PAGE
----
Step 2. A local Clearwater solar install consultant will call to ask further questions and arrange a visit to your home or business.
Step 3. On-site visit to speak with the home or business owner, assess the location of the solar panel installation. Take measurements and answer specific questions about the solar panel installation.
Step 4. Solar installer will deliver detailed a detailed installation proposal for your Clearwater home or business. Proposal includes all applicable rebates, from the city of Clearwater, state and federal energy tax credits. Contracts signed.
Clearwater Solar Panel Installation Begins
Step 5. A typical solar panel installation takes 1-2 days after the solar panels and equipment arrive. Solar panel installation will usually involve 2-3 Clearwater installers working together to complete the job.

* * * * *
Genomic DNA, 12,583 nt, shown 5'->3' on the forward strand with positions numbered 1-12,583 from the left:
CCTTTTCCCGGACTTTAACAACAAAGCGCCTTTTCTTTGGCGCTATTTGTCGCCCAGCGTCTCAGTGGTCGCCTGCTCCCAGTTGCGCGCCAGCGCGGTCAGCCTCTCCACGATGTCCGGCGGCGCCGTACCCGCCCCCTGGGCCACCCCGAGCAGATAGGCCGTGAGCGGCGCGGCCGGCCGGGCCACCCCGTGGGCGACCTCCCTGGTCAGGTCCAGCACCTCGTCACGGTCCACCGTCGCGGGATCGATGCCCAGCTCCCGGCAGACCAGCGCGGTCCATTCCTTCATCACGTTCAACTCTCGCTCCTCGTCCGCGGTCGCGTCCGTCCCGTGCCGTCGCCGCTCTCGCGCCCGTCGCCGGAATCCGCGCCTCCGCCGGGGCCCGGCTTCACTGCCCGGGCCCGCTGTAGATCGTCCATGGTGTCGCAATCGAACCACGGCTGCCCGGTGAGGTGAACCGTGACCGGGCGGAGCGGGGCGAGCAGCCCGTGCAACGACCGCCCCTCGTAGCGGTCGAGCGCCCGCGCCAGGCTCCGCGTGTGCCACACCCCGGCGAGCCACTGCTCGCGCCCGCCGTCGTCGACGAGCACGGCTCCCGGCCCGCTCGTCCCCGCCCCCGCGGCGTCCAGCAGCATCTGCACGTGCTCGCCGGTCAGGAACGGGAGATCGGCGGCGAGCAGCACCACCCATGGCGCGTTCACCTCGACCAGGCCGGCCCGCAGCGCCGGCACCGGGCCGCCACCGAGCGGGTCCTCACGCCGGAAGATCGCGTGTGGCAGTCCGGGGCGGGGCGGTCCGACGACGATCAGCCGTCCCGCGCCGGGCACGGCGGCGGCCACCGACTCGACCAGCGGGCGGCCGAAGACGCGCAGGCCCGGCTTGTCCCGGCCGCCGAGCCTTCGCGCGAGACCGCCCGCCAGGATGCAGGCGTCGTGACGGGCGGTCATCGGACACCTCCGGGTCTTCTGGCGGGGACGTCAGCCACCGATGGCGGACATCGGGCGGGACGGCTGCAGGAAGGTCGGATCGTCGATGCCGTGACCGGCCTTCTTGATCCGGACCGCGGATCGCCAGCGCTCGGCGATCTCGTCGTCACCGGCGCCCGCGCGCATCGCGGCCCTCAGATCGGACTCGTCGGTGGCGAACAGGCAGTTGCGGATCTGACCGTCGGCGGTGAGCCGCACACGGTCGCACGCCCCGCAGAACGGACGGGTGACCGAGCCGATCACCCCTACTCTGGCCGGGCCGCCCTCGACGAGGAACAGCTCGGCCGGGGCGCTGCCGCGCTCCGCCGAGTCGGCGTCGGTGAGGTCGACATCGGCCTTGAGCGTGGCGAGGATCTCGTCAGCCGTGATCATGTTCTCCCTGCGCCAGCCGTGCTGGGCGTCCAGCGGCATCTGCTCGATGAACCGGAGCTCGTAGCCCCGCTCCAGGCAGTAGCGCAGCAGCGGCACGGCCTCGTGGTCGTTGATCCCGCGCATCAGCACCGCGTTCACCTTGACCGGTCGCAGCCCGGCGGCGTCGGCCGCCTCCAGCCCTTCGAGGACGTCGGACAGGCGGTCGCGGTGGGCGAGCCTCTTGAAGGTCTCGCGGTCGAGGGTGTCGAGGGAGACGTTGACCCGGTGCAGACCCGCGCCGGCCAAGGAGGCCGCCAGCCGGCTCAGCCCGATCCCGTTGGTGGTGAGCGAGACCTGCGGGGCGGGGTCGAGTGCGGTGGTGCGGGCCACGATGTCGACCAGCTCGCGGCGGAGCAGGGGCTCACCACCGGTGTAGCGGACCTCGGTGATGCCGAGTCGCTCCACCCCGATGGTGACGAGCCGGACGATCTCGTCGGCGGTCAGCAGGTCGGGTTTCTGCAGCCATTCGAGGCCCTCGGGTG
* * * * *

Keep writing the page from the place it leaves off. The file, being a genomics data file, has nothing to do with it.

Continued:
Present-day Clearwater was originally the home of the Tocobaga people. Around 1835, the United States Army began construction of Fort Harrison, named after William Henry Harrison, as an outpost during the Seminole Wars. The fort was located on a bluff overlooking Clearwater Harbor, which later became part of an early 20th-century residential development called Harbor Oaks. University of South Florida archaeologists excavated the site in 1962 after Mark Wyllie discovered an under ground ammunition bunker while planting a tree in his yard.
The area’s population grew after the Federal Armed Occupation Act of 1842 offered 160 acres (0.65 km2) to anyone who would bear arms and cultivate the land. Early settlers included the Stevens, Stevenson and McMullen families, who claimed and farmed large tracts of land. Prior to 1906, the area was known as Clear Water Harbor. The name “Clear Water” is thought to have come from a fresh water spring flowing from near where the City Hall building is located today. There were many other freshwater springs that dotted the bluff, many in the bay or harbor itself.